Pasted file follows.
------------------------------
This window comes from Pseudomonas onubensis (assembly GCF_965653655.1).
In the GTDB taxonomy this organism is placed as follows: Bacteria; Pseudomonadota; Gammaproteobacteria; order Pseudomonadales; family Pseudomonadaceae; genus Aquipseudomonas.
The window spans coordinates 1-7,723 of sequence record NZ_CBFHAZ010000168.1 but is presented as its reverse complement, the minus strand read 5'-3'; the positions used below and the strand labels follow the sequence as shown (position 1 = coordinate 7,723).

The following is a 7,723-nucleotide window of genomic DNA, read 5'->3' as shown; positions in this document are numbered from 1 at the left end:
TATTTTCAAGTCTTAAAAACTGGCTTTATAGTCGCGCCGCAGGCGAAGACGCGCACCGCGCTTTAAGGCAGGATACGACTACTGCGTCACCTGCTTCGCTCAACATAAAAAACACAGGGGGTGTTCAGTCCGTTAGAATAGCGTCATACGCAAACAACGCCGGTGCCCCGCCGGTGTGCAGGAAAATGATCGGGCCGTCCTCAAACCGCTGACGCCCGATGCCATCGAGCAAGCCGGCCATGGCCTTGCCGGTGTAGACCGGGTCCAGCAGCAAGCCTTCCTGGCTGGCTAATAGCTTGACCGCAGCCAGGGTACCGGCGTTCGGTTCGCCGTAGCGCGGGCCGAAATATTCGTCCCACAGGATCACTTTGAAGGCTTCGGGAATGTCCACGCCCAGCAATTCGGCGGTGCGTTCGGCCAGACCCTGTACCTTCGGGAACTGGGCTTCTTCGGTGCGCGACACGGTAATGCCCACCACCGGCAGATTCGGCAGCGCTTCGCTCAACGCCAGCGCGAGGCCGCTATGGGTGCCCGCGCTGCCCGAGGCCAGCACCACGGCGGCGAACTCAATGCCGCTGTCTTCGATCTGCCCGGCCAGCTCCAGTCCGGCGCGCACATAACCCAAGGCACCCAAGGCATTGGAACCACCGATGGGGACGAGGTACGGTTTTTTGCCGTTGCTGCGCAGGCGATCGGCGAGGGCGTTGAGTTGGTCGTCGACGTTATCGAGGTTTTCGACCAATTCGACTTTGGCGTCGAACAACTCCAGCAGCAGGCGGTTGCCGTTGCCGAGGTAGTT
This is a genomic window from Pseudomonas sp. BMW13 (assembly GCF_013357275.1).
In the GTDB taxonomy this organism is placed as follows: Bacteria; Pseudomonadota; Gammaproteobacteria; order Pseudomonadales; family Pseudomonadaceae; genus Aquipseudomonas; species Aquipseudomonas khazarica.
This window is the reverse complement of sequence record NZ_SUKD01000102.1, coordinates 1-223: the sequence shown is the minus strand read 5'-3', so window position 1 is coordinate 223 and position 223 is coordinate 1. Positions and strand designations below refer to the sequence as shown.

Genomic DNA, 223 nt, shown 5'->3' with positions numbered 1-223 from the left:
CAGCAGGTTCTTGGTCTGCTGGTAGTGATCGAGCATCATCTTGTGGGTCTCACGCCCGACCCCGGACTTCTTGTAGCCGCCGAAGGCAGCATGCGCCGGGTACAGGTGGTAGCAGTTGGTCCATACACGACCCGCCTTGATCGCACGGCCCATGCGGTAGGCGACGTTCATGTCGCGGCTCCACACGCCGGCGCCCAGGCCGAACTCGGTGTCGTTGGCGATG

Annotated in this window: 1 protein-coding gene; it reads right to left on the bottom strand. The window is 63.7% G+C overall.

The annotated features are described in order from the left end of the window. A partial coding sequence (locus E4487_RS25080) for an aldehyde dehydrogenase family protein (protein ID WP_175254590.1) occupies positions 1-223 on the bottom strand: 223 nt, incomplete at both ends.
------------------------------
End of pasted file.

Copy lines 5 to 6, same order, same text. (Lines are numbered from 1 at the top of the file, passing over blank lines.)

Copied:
TATTTTCAAGTCTTAAAAACTGGCTTTATAGTCGCGCCGCAGGCGAAGACGCGCACCGCGCTTTAAGGCAGGATACGACTACTGCGTCACCTGCTTCGCTCAACATAAAAAACACAGGGGGTGTTCAGTCCGTTAGAATAGCGTCATACGCAAACAACGCCGGTGCCCCGCCGGTGTGCAGGAAAATGATCGGGCCGTCCTCAAACCGCTGACGCCCGATGCCATCGAGCAAGCCGGCCATGGCCTTGCCGGTGTAGACCGGGTCCAGCAGCAAGCCTTCCTGGCTGGCTAATAGCTTGACCGCAGCCAGGGTACCGGCGTTCGGTTCGCCGTAGCGCGGGCCGAAATATTCGTCCCACAGGATCACTTTGAAGGCTTCGGGAATGTCCACGCCCAGCAATTCGGCGGTGCGTTCGGCCAGACCCTGTACCTTCGGGAACTGGGCTTCTTCGGTGCGCGACACGGTAATGCCCACCACCGGCAGATTCGGCAGCGCTTCGCTCAACGCCAGCGCGAGGCCGCTATGGGTGCCCGCGCTGCCCGAGGCCAGCACCACGGCGGCGAACTCAATGCCGCTGTCTTCGATCTGCCCGGCCAGCTCCAGTCCGGCGCGCACATAACCCAAGGCACCCAAGGCATTGGAACCACCGATGGGGACGAGGTACGGTTTTTTGCCGTTGCTGCGCAGGCGATCGGCGAGGGCGTTGAGTTGGTCGTCGACGTTATCGAGGTTTTCGACCAATTCGACTTTGGCGTCGAACAACTCCAGCAGCAGGCGGTTGCCGTTGCCGAGGTAGTT
This is a genomic window from Pseudomonas sp. BMW13 (assembly GCF_013357275.1).